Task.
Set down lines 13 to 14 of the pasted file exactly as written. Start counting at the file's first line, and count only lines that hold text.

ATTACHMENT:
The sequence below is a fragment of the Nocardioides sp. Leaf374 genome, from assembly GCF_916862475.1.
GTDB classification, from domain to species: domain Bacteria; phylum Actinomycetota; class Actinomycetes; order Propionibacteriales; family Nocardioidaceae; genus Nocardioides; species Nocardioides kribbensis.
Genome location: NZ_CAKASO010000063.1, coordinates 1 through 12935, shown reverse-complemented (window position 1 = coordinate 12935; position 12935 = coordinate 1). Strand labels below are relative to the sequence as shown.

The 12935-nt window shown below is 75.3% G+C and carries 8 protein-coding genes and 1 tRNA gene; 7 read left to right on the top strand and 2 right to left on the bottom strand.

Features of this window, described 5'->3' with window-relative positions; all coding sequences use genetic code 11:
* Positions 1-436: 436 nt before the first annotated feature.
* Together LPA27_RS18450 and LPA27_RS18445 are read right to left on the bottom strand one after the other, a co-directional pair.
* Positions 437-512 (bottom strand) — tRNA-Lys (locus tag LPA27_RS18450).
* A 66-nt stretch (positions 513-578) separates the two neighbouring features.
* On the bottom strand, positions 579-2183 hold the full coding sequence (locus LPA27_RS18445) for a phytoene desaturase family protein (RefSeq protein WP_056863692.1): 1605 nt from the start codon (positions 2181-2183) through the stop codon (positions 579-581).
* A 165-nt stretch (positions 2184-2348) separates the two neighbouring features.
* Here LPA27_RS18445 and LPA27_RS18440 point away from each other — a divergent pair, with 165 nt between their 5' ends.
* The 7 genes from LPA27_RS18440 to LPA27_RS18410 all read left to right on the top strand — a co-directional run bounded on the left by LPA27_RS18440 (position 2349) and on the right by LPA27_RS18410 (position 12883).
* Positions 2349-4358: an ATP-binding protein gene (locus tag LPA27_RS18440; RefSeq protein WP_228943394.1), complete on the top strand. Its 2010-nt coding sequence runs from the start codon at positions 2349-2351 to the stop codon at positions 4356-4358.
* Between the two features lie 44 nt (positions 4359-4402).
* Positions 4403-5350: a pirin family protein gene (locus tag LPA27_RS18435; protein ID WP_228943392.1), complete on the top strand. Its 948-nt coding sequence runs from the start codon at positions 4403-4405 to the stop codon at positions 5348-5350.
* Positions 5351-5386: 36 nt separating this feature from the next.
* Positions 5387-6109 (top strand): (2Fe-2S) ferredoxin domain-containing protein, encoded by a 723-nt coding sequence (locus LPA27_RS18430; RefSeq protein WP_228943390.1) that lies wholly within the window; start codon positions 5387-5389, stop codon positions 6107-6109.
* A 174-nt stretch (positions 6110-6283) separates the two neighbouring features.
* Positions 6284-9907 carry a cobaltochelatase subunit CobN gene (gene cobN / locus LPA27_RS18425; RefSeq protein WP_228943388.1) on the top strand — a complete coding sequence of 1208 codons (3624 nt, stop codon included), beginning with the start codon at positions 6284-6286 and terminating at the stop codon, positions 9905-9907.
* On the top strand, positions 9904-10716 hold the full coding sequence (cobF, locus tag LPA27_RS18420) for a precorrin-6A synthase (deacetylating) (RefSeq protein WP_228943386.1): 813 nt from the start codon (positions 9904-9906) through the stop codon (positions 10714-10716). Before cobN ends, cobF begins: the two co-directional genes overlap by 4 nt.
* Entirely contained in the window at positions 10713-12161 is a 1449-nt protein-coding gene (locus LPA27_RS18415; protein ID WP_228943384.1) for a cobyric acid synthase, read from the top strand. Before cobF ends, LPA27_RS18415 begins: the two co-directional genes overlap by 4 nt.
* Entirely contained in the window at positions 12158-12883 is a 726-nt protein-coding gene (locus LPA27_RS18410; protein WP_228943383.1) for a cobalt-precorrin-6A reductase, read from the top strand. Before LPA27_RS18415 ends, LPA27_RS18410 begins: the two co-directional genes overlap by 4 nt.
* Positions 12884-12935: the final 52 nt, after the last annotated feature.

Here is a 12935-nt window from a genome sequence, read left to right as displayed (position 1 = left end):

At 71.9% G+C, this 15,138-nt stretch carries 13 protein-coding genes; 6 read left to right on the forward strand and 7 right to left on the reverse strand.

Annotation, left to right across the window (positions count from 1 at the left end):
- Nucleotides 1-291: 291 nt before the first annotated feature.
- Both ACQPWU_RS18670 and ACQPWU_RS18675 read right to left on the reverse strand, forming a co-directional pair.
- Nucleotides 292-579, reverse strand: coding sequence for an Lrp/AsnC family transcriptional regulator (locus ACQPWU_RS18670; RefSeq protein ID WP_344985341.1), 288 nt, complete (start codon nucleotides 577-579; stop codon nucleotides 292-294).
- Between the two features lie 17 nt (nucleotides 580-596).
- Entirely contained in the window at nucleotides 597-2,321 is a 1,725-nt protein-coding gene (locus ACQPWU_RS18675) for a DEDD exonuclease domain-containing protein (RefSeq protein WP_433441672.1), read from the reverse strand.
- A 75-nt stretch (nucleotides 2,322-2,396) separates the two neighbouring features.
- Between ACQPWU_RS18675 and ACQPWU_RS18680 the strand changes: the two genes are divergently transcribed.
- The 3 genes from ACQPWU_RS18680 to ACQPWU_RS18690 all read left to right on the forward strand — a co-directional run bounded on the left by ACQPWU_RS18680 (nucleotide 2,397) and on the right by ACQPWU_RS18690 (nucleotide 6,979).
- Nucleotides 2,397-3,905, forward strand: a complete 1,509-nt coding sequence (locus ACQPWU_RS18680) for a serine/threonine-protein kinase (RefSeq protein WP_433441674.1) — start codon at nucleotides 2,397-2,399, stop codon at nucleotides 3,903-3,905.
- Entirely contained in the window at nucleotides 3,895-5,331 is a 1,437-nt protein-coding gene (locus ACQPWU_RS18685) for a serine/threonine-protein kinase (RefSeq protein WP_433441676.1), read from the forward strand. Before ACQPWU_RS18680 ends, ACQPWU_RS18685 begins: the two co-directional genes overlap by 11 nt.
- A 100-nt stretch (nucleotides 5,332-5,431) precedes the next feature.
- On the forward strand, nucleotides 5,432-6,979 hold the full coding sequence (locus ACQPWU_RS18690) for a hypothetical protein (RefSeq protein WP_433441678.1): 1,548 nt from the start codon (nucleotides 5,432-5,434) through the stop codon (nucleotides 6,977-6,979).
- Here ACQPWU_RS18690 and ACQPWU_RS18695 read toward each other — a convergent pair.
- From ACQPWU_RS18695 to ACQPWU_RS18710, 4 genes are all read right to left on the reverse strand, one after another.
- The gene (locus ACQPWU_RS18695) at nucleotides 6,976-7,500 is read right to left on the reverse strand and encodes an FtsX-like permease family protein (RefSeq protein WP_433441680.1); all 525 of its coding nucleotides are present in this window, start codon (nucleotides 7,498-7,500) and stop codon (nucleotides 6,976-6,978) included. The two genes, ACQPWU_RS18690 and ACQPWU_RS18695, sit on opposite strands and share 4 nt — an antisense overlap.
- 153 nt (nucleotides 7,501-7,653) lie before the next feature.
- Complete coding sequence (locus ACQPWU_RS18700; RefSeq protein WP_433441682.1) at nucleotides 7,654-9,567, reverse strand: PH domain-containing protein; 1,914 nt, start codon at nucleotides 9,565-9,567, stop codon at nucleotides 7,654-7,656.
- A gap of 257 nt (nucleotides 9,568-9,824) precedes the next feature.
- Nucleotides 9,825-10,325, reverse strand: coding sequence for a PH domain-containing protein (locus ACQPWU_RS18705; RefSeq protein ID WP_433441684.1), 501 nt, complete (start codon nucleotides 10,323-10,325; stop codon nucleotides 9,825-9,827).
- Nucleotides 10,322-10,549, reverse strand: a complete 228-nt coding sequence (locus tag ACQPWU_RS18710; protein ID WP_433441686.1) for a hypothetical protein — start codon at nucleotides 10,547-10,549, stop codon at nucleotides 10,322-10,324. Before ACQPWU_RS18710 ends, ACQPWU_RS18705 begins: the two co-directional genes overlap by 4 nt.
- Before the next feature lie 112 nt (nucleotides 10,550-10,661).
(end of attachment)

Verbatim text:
* The 7 genes from LPA27_RS18440 to LPA27_RS18410 all read left to right on the top strand — a co-directional run bounded on the left by LPA27_RS18440 (position 2349) and on the right by LPA27_RS18410 (position 12883).
* Positions 2349-4358: an ATP-binding protein gene (locus tag LPA27_RS18440; RefSeq protein WP_228943394.1), complete on the top strand. Its 2010-nt coding sequence runs from the start codon at positions 2349-2351 to the stop codon at positions 4356-4358.